I have a dream that one day this nation will rise up and live out the true meaning of its creed: "We hold these truths to be self-evident, that all men are created equal." -- Martin Luther King Jr., Aug. 28, 1963
Forty-eight years ago, Martin Luther King Jr. stood in the shadow of Abraham Lincoln, looked out over a crowd of 250,000 people and told America about a dream he had.
That year, 1963, marked the centennial anniversary of the Emancipation Proclamation, and King had come to remind the nation and the world that "one hundred years later, the Negro still is not free ... One hundred years later, the Negro is still languished in the corners of American society and finds himself an exile in his own land."
Last week a memorial to King opened on the National Mall where throngs had gathered to hear his most famous speech. It was to have been formally dedicated today, but the ceremony was postponed because of Hurricane Irene's assault on the East Coast.
King is the first non-president and first person of color to be so honored.
By design, the Martin Luther King Jr. National Memorial embodies that "March on Washington" address, particularly symbolizing the line: "With this faith, we will be able to hew out of the mountain of despair a stone of hope."
Of course, the mountain metaphor, used throughout black history in songs and sermons, also was expressed at the end of that speech when King implored his listeners, "from every mountainside, let freedom ring."
And, I can't forget that the night before he died, in a premonition of his own death, he proclaimed: "I've been to the mountaintop, and I've seen the Promised Land."
Although I haven't seen it in person, the $120 million monument is striking, and it will have significant meaning for generations to come.
But I wonder what King, a humble, unpretentious man, would think of it. More especially I wonder what he would think of us -- this nation of ours -- and how far we've come in almost five decades since that momentous day in 1963.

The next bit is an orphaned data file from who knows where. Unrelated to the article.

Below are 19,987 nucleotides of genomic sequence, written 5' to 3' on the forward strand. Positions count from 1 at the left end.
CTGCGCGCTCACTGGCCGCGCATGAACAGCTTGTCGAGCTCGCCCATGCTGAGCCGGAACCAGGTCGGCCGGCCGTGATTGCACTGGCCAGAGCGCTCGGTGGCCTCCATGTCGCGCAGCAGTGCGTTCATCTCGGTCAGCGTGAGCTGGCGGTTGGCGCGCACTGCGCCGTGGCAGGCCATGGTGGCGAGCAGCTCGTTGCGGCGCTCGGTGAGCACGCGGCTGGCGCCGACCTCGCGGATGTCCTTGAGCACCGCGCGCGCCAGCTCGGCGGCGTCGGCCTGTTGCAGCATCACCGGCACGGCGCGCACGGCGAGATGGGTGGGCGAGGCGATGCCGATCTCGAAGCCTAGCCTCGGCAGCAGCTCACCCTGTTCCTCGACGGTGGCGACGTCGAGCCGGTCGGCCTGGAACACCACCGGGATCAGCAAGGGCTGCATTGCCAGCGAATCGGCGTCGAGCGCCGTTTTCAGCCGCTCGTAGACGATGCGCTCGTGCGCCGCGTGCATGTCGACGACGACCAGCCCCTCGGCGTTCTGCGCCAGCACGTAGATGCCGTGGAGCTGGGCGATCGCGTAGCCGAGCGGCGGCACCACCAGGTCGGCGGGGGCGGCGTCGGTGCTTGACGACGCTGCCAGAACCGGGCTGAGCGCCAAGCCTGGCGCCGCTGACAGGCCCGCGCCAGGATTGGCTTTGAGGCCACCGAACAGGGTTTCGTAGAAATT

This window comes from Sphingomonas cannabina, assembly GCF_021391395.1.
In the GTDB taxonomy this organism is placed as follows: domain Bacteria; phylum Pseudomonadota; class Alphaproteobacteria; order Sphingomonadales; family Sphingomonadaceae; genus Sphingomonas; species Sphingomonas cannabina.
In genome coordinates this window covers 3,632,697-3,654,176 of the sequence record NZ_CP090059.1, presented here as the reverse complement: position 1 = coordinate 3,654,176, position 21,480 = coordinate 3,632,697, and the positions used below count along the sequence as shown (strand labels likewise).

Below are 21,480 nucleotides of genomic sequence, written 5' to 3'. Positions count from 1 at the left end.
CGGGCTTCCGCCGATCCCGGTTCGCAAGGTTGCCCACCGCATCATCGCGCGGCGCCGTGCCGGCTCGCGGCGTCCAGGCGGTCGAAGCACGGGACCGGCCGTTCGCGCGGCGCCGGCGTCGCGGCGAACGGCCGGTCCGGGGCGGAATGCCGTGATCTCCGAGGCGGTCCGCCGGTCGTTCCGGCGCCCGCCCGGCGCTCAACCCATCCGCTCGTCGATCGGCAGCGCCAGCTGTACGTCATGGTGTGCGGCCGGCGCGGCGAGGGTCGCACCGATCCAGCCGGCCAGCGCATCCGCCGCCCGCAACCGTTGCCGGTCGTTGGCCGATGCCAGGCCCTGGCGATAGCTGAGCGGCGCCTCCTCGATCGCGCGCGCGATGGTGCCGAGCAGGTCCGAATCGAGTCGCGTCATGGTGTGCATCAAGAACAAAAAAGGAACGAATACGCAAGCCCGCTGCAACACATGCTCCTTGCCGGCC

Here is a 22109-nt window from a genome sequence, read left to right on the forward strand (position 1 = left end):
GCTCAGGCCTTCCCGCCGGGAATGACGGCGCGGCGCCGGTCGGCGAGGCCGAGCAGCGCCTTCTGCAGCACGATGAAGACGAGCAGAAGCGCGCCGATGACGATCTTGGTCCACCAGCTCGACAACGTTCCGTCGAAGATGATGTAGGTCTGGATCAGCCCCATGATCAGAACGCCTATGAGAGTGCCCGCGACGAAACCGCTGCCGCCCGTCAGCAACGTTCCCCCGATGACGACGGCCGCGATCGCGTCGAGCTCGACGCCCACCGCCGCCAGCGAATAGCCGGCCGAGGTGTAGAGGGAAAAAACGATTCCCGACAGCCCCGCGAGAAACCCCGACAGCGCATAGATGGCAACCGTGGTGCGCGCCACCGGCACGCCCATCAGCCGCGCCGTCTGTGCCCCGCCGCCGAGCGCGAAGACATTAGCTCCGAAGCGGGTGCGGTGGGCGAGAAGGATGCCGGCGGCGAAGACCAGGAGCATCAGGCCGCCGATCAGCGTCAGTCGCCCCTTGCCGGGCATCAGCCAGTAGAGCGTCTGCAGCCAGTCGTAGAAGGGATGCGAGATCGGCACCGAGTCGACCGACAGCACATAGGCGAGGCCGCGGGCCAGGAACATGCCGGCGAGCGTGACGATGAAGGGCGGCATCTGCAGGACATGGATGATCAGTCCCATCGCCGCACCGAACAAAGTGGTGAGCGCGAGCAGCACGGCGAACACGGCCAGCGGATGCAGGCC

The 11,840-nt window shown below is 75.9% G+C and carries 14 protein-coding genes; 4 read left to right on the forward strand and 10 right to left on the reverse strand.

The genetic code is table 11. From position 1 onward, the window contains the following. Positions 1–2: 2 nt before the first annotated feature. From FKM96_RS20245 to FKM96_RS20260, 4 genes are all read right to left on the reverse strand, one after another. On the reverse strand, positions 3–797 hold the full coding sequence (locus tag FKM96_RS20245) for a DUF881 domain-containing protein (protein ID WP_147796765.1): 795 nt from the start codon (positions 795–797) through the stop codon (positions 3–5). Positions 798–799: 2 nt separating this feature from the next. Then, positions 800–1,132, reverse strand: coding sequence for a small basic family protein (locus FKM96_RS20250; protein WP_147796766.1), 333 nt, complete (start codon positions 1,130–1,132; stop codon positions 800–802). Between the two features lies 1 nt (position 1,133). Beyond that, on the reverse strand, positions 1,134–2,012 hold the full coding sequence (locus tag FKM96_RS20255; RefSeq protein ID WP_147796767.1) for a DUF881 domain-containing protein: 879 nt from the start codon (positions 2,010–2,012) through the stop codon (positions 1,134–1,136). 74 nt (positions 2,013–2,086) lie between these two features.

Most assuredly he would notice some progress in the breaking down of some legal racial and ethnic barriers. But he also would recall on that hot August day 48 years ago, there were people of all faiths and denominations: Christians, Jews, Muslims, Catholics and Greek Orthodox. Considering the religious divide in the country today, fanned by self-serving politicians, he might determine that America, despite its sick condition of segregation at the time, was more united then than it is today.
Remembering back to that day, the march had brought together a true cross-section of America --white and black; the rich and the poor; the literati and the illiterate; power brokers and the powerless; union workers and sharecroppers. It was such a gripping scene that the whole world had to take note.
Looking over the country today, King might ask, "What happened?"
Surely he would notice the high unemployment rate, especially among blacks and Hispanics, and he might call for resurrection of some of those signs carried during the march that demanded "JOBS FOR ALL NOW!"
Most certainly he would be proud of something he never could have imagined then: The person who will speak at the dedication of a national memorial to him will be the country's first black president.
Despite his pride in that historic achievement, King might want to challenge this president on a couple of things, including the fact that the nation is engaged in two wars and at least one of them was an arrogant mistake.
The new memorial will be a constant reminder to the country of a time when our nation was in need of healing, and a time when many united (for a while, at least) to make a difference.
Now positioned in the company of Washington, Jefferson, Lincoln, FDR and the memory of thousands of war heroes, the image of King stands 30 feet tall.
It is as if he is keeping his watchful eye on the nation he loved and helped change for the better.
Free at last! Free at last! Thank God Almighty ...